Going Part of the Way to ABM
I would be remiss if I neglected the wonderful products from companies like VMWare, Apple, and Connectix if I didn't mention them as ways to avoid Microsoft where possible and to embrace it when necessary. Here's a thumbnail sketch of how these various approaches work:
VMWare is a powerful, capable virtual machine (VM) environment that permits multiple operating systems to run concurrently on the same machine. The VM notion comes into play in that one operating system acts as the "host operation system" and provides an environment in which other "guest operating systems" can run. Among other things, this makes it possible to run Linux for any applications that can use it, and yet to run Windows for applications that absolutely must have a native Windows environment to work. Host operating systems supported include Windows NT 4.0, 2000, and XP, as well as Linux; guest operating sytems include all the aforementioned systems, plus Windows Me, 98, 95, 3.1, and MS-DOS 6. Visit www.vmware.com for more information.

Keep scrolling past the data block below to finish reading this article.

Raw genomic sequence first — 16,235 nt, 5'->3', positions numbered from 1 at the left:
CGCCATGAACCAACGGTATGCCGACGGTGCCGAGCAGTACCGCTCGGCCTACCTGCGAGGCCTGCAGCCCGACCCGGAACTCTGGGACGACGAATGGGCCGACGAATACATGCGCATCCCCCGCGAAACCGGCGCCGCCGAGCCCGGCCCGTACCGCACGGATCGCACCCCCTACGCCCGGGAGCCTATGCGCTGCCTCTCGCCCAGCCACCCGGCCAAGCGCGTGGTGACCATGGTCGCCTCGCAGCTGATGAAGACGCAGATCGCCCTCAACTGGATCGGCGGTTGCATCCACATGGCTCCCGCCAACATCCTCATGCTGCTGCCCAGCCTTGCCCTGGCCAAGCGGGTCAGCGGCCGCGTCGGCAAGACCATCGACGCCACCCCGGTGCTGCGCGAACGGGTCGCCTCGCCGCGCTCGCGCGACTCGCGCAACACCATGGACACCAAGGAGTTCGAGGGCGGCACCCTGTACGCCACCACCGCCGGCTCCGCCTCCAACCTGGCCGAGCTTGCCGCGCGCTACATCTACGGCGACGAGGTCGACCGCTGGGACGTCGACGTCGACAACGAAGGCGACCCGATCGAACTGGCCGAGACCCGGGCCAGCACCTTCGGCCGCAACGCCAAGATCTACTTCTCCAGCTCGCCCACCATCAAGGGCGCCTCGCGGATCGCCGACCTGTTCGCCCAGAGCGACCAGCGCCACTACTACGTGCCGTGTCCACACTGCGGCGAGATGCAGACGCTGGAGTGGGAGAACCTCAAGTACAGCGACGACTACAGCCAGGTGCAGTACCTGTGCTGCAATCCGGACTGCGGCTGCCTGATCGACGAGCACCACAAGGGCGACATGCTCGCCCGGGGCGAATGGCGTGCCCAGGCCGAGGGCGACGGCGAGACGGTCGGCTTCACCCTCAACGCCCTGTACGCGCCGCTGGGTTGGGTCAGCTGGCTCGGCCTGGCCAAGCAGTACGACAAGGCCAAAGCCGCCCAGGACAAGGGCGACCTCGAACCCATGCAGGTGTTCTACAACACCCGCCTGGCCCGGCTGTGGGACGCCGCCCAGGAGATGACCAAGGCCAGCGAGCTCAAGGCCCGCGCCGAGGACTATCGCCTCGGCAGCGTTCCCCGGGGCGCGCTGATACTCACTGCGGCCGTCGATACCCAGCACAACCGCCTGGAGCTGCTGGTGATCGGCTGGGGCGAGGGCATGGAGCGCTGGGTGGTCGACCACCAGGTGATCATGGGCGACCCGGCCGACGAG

Connectix VirtualPC not only does for Windows what VMWare can do, it also works on the Macintosh OS (which is one reason why I mention Apple in this context). Better yet, Connectix even offers OS Packs that permit virtual operating systems to be accessed without having to go through separate installation and configuration processes for each guest operating system. On a G4 with lots of RAM, VirtualPC running Windows is nearly indistinguishable from the real thing. Visit www.connectix.com for more information.
With the introduction of its Unix-derived OS X, Apple gets on this list not just because it can use products like VirtualPC to emulate Windows, but because it is "just another Unix" under the hood. Thus, anything I've said in this story about Linux in general also goes for Apple OS X in particular. Friend and Mac guru Bob LeVitus opined to me that he was "surprised by how many Unix geeks are embracing OS X." Given Apple's user-friendly environment and great GUI, I have no trouble understanding how this might happen! Visit www.apple.com/macosx for more information.